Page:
As the head of the National Architecture Awards jury Paul Berkemeier spent two "intense" but "fun" weeks travelling across Australia visiting about 60 sites in contention for a gong from the Australian Institute of Architects.
But when he walked into Hotel Hotel's lobby-cum-bar-cum-restaurant, he was bowled over.
"It's really memorable," he said.
"It just has such a strong, quirky sense to it, both the architecture but also the social aspect really works."
The "exciting and original design" of the hotel's lobby scored its designers, north Melbourne firm March Studio, a national award for interior architecture – one of three handed out by the institute.
The Australian Institute of Architects' 2014 National Architecture Awards were announced on Thursday night in Darwin.
Across Australia, 43 awards and commendations were given to 36 projects, but Hotel Hotel was the only ACT winner.
Mr Berkemeier said the "playful" way timber and concrete was assembled in the hotel "sings".
"You feel like you're almost in a set of caves walking through where the architecture dissolves from one place to another," he said.
"It's not like any other hotel foyer … it feels like partly a restaurant, partly a bar and partly a place of arrival as well."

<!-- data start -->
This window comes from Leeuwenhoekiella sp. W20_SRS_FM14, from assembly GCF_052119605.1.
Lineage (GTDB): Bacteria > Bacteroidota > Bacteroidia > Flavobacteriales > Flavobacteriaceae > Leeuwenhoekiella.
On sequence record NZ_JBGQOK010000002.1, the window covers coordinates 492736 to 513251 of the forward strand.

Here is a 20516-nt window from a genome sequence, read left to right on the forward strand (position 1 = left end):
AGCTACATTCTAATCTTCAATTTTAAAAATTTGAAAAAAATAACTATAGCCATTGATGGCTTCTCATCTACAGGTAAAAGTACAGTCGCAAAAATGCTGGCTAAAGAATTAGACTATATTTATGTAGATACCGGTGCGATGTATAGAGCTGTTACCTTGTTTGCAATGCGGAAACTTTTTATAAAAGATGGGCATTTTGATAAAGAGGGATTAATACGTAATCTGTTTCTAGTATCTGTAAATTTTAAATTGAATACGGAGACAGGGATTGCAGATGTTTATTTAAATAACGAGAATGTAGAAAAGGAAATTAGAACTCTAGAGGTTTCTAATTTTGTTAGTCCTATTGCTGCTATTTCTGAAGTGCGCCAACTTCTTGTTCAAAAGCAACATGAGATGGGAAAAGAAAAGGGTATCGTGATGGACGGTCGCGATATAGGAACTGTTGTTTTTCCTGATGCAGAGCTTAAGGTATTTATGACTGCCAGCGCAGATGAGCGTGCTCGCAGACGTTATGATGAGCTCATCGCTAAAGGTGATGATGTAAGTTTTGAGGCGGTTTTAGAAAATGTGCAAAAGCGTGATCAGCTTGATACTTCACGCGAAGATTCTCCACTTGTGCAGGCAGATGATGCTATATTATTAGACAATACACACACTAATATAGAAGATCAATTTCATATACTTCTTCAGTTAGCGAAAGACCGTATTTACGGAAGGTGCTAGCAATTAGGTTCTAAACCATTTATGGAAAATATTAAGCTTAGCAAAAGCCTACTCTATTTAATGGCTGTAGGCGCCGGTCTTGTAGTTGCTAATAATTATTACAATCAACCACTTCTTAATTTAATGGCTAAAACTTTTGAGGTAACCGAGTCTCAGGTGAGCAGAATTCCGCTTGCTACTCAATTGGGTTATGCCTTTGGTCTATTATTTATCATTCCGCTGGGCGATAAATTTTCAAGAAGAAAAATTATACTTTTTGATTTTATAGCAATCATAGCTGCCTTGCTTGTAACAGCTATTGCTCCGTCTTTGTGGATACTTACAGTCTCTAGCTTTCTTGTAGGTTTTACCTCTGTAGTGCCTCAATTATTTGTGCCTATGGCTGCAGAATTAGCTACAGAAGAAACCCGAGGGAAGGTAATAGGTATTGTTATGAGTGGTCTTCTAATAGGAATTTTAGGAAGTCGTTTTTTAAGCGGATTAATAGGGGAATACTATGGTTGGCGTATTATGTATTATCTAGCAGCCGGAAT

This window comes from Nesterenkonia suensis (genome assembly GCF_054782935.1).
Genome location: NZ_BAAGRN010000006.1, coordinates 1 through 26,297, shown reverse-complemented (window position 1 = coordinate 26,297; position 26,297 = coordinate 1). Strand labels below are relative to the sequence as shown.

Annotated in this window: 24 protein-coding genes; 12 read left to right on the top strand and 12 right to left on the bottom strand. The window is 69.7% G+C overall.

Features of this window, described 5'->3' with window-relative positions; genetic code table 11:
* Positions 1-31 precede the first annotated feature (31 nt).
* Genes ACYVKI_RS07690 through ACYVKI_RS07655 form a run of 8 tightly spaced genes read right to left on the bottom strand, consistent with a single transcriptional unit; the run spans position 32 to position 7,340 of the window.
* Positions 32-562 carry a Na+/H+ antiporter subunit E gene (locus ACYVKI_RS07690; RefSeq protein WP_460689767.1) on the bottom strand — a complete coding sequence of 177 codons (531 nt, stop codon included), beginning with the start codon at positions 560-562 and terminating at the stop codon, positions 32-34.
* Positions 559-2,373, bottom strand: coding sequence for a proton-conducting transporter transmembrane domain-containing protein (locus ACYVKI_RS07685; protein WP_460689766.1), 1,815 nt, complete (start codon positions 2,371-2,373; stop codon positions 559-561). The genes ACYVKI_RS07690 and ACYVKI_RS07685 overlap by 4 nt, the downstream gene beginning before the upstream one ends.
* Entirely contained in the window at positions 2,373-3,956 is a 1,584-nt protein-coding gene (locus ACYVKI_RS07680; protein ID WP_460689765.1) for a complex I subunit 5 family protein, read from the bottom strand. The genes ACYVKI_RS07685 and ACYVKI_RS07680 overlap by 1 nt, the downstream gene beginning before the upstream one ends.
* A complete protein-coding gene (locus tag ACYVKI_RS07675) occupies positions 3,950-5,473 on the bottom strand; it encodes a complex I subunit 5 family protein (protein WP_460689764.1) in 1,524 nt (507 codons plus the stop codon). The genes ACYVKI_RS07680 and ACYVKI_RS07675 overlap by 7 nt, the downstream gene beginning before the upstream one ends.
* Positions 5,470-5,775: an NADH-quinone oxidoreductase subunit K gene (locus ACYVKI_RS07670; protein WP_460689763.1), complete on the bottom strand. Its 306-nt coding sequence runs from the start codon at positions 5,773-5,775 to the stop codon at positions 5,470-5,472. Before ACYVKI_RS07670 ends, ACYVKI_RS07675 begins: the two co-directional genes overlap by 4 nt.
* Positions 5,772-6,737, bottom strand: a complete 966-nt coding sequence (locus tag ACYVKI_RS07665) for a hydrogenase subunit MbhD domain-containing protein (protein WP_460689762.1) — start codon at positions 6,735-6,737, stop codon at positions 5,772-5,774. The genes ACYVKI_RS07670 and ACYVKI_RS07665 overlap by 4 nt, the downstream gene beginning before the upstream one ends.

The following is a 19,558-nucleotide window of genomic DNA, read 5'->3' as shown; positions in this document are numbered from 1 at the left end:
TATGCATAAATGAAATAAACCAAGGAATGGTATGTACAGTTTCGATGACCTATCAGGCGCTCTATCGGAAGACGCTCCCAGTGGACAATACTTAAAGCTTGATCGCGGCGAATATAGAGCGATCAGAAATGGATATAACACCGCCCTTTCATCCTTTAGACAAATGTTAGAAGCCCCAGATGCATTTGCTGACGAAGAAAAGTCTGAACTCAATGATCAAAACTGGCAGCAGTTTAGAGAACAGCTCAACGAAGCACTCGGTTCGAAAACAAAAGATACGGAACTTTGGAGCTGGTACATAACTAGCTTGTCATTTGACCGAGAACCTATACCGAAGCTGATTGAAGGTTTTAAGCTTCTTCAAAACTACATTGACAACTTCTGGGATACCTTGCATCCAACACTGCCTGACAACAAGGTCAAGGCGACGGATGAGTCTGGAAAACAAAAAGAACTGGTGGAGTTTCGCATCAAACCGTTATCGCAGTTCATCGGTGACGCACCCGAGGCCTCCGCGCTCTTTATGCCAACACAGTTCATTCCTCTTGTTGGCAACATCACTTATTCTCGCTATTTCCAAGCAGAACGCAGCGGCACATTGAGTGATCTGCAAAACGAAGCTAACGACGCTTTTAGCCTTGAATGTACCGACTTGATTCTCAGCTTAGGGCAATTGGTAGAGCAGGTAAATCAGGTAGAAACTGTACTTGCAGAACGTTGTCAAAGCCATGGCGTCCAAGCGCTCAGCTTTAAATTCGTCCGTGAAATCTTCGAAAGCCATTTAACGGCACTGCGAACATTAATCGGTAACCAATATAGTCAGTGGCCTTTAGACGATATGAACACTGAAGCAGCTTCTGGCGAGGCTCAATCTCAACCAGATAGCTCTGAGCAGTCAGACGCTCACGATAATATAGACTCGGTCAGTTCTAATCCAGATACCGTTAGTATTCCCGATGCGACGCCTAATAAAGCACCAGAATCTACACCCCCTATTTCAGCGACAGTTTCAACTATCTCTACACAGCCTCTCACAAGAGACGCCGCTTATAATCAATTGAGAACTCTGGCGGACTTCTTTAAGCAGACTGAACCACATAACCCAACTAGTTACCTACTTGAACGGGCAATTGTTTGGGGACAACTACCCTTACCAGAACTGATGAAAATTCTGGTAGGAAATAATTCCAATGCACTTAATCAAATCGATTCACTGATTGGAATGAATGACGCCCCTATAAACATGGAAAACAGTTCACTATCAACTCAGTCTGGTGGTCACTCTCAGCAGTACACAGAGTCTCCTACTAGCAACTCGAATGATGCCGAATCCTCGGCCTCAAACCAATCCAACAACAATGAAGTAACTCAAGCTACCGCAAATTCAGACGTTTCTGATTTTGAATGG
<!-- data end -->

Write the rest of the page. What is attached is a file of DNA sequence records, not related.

Mr Berkemeier praised the way "intimate spaces" and "vibrant places" were contained within the one space, but said it was the hotel's staircase connecting it to the cinema downstairs that was the "tour de force".
"Just when you think you're beginning to understand the whole thing you discover something spectacular, the big stairs that lead down to the lower level," he said.
"It's a mad timber construction, painstakingly put together
"There's a beautiful overlap between the art of the architecture and the art that's there as well."
Mr Berkemeier said repurposing of timber was a powerful force in Australian architecture of the last decade, but the inventiveness in the way March Studio used timber in Hotel Hotel took it to another level.
He said the awards brought more work for the firms who were recognised but also raised the bar for the standards of architecture.
"They are taken very seriously by not only the industry but also by client groups because they're seen as being the top standard," he said.